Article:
10 https://www.un.org/en/climatechange/net-zero-coalition

11 https://carbonpricingdashboard.worldbank.org/map_data

12 https://www.cdp.net/en/formatted_responses/responses?campaign_id=79520704&discloser_id=973905&locale=en&organization_name=Lockheed+Martin+Corporation&organization_number=10820&

13 https://www.gov.uk/government/publications/procurement-policy-note-0621-taking-account-of-carbon-reduction-plans-in-the-procurement-of-major-government-contracts

14 https://www.cdp.net/en/formatted_responses/responses?campaign_id=79520704&discloser_id=973905&locale=en&organization_name=Lockheed+Martin+Corporation&organization_number=10820&
program=Investor&project_year=2022&redirect=https%3A%2F%2Fcdp.credit360.com%2Fsurveys%2F2022%2F6wz4wms4%2F211119&survey_id=78646008 C2.2a

15 https://www.federalregister.gov/documents/2022/11/14/2022-24569/federal-acquisition-regulation-disclosure-of-greenhouse-gas-emissions-and-climate-related-financial





2023 Proxy Memo

Lockheed Martin Corp | Stockholder Proposal to Issue a Report on the Company’s Intention to Reduce Full Value Chain GHG Emissions



Lockheed has yet to set targets for its material Scope 3 emissions.16 Lockheed discloses in its most recent 10-K that sales to the U.S. government made up 73% of Lockheed’s total net sales and that the US government represents a substantial majority of Lockheed’s total defense sales.17 Its major customers, including the U.S. government18 and the NATO member countries,19 are clear that they consider climate change a security threat and are acting to cut emissions. If Lockheed is disqualified from bids by its major customers, it would likely experience significant negative financial impact on its ability to generate business and therefore impair its profitability. Overall, the Company’s failure to fully address material Scope 3 emissions may leave the Company vulnerable to regulatory risks and lose important opportunities to show its leadership.


On the other hand, proactively addressing climate risk can benefit the company. Lockheed states in its most recent CDP submission that resource efficiency is a climate-related opportunity that could make the Company more competitive, inform future R&D investments, and improve revenue.20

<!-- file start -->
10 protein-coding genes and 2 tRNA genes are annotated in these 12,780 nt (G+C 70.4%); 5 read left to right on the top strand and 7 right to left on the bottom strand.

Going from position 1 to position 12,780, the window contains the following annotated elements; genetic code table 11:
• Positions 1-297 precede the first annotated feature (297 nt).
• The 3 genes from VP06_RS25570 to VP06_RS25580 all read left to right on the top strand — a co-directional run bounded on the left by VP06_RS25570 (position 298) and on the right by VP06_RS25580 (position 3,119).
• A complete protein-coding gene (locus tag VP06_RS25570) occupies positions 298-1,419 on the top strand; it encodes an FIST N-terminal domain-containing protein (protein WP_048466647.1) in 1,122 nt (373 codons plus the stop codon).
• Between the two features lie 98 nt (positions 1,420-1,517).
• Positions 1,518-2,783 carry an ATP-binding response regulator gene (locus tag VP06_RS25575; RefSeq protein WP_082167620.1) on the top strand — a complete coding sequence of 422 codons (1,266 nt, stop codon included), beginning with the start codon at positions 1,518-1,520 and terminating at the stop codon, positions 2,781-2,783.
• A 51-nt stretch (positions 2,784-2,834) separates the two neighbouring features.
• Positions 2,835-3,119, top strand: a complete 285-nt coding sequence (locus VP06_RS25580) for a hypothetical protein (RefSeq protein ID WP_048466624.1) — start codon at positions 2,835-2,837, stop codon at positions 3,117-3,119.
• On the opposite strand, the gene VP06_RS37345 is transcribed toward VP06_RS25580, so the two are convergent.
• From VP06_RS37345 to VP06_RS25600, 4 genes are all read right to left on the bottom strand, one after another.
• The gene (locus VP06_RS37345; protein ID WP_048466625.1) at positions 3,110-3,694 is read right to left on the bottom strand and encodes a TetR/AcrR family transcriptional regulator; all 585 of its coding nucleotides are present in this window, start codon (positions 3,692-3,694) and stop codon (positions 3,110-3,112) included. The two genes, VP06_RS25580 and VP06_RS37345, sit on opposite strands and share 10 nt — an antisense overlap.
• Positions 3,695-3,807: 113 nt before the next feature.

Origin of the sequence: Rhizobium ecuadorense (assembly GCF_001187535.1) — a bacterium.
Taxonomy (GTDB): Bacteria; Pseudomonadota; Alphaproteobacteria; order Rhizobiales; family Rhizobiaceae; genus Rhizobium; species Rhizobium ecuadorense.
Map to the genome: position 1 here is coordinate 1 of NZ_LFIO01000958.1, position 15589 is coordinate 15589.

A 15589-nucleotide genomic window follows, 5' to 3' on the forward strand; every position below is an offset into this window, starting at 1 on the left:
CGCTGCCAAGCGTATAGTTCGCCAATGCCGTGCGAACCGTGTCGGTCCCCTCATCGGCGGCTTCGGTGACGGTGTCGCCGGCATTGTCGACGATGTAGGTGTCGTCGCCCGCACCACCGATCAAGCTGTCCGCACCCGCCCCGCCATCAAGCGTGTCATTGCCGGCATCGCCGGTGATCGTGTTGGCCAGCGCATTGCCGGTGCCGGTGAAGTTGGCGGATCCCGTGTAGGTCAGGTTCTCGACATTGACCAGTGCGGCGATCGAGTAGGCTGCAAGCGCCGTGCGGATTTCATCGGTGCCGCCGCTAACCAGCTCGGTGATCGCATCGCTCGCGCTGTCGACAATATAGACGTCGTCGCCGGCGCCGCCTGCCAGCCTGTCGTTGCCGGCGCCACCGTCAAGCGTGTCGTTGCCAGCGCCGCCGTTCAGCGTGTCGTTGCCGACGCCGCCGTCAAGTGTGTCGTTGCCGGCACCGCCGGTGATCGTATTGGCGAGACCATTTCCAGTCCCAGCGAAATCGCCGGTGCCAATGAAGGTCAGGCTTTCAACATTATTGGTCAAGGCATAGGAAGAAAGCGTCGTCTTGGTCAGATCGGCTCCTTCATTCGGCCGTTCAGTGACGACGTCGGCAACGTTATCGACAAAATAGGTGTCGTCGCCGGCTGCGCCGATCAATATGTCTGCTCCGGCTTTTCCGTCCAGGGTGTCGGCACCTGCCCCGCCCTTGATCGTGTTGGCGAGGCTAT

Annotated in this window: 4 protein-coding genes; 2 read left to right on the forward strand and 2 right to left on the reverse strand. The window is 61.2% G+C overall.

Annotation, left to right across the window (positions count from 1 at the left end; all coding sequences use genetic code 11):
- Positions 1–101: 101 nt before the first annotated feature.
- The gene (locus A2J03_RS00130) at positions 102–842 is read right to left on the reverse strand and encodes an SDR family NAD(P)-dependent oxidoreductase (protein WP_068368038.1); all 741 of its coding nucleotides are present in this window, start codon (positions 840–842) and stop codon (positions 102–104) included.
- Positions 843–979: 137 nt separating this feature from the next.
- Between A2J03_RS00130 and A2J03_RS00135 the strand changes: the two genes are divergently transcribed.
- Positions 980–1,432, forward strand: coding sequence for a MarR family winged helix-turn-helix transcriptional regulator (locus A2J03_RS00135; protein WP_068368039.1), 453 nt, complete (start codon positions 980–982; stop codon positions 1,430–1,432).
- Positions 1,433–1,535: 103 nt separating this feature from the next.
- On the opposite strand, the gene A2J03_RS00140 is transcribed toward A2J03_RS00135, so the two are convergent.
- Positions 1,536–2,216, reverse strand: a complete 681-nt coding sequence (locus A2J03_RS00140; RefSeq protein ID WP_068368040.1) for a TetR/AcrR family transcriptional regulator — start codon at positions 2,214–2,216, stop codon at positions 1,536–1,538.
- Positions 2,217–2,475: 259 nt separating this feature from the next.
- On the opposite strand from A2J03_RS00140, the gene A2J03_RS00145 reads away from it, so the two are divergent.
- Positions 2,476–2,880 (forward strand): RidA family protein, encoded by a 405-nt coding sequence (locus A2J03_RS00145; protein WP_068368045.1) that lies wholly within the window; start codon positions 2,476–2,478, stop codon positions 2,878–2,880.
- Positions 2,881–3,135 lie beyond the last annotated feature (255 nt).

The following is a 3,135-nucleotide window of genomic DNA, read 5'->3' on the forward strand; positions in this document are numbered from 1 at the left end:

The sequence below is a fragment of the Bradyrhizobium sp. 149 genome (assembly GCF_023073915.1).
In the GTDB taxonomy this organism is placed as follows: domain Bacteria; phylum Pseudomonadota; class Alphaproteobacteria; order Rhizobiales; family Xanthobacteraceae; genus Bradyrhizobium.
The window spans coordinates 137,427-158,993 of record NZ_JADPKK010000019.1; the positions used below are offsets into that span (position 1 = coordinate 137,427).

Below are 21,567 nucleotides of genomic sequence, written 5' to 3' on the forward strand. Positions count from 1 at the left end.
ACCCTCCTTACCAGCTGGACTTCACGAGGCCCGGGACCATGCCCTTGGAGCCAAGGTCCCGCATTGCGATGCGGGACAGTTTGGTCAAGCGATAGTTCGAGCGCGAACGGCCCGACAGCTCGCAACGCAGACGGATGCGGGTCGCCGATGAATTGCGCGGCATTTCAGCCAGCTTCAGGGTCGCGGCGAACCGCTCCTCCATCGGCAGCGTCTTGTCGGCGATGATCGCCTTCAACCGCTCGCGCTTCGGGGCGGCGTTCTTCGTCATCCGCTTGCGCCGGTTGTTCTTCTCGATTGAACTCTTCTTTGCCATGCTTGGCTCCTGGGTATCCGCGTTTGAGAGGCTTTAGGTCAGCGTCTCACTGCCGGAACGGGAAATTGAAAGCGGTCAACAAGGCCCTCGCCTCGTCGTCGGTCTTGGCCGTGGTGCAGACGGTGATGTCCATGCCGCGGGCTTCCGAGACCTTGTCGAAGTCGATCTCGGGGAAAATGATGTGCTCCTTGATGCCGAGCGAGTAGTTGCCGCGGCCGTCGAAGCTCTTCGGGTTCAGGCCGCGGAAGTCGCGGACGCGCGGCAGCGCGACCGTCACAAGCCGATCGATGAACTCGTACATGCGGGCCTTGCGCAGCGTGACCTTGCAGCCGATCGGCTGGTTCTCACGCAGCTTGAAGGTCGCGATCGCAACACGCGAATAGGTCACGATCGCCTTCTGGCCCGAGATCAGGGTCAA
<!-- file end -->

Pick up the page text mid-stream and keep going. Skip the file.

Competitive risks


Setting full value chain emissions reduction targets will increase Lockheed’s ability to retain its position as an industry leader as market expectations and new climate regulations necessitate science-based climate transition plans. Emission reduction performance is a key tool in competing for the best contracts and reducing competitive risk. Lockheed recognizes that it faces competition risks as its competitors respond to climate-related policies and customer demand changes.21


Lockheed emphasizes its efforts to reduce emissions associated with the use of products but lacks a concrete goal to drive value chain emissions reductions. As outlined below, multiple peers are setting targets to reduce emissions associated with the use of their products and incentivizing low-carbon innovation that can contribute to their customers’ emission reduction goals and increase competitive advantage. Lack of disclosure on a value chain emissions mitigation plan will reduce its ability to succeed over competitors.


Physical risks


The Company’s 10-k acknowledges a vulnerability to supply chain risks, which may be exacerbated by climate change. Increasing frequency and severity of extreme weather events caused by climate change may also negatively impact Lockheed’s suppliers, subcontractors, service providers, distributors, and customers. Such factors may affect Lockheed’s ability to procure necessary materials, distribute products to customers timely, and could materially decrease revenues. Improving climate resiliency in supply chain and logistics is critical to Lockheed’s ability to efficiently complete business contracts.